Some people reckon that brands add salt to energy drinks so that you consume more than you would if it were salt-free.

    Salt is an electrolyte.
  • simon_esimon_e Posts: 1,692
    frisbee wrote:
    Salt is an electrolyte.

    Yes. Did I type something incorrect?
    Aspire not to have more, but to be more.
  • litwardlelitwardle Posts: 259
    Simon E wrote:
    If you're doing big rides in hot weather and expecting to sweat hard for hours (where you can see the marks on your jersey) then you're working hard enough to warrant an energy drink with electrolytes and/or real food.

    Buying posh salt just to add to your water when you don't need it just seems silly.

    Some people reckon that brands add salt to energy drinks so that you consume more than you would if it were salt-free.


    You know it's 28 degrees at the moment and I'm training for lejog....? II haven't ju/st bought posh salt to bung in my water ha ha!! I'm actually quite a sweaty git to be honest... I was just hoping for an alternative to expensive nutrition... For a large 500 Ml bottle I'm adding quarter of a tea spoon. It doesn't make it taste salty particularly, more like a slight metallic flavour. When die a bit of plutonium do anyone any harm eh?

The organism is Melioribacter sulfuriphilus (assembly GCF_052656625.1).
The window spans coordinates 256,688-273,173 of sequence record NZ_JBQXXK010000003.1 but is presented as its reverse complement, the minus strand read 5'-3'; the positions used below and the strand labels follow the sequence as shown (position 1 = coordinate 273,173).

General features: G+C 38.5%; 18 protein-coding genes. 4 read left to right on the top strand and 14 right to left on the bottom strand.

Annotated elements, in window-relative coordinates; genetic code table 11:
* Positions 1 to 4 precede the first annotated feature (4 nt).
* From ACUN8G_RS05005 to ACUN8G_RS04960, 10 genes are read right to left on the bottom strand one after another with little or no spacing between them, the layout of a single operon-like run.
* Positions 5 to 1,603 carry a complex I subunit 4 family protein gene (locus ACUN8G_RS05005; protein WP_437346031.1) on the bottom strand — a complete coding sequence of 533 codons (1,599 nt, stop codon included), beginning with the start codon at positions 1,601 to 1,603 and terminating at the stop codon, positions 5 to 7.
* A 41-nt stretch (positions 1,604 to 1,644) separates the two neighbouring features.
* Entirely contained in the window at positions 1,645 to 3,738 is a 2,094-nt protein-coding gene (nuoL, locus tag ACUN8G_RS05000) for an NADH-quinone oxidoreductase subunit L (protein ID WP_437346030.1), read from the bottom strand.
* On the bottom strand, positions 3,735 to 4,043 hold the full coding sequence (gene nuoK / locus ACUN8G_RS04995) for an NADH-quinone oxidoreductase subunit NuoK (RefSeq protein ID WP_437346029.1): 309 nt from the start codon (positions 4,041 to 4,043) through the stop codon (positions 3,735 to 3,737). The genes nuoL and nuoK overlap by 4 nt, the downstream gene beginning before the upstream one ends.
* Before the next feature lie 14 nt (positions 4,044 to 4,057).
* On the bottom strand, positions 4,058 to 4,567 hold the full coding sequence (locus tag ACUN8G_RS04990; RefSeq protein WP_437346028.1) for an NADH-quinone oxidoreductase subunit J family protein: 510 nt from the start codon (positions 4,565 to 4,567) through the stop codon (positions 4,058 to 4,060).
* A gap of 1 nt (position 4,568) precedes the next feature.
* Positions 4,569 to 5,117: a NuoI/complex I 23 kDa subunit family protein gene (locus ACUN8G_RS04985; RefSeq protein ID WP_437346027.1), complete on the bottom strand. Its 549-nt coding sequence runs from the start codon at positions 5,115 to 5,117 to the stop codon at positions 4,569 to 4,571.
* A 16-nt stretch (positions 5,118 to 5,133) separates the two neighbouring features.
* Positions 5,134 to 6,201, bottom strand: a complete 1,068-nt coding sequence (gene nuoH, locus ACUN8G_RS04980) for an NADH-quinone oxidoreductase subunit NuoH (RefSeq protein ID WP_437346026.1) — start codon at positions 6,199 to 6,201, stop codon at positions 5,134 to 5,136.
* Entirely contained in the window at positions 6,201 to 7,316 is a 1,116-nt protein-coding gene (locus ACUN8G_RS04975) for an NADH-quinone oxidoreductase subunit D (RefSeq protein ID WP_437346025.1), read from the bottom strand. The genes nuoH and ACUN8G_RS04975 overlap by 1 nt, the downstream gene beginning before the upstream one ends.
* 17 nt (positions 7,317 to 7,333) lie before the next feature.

• litwardlelitwardle Posts: 259
    Also I don't really like sticky sweet isotonic type drinks especially when out breathing hard as they rend to clag up my thought....
  • izzaizza Posts: 1,561
    NapoleonD wrote:
    Must be good, it contains uranium and plutonium. :o

    So there is a benefit - you get electrolytes into your body whilst helping road safety by getting a 'Ready Brek' glow on the outside of your body.
  • keef66keef66 Posts: 13,123
    I think that's the stuff that featured at the end of The News Quiz on R4 the other day.

    Lain undisturbed in the foothills of the Himalayas for 3.5 million years etc

    Best before June 2014... :D
  • markp80markp80 Posts: 444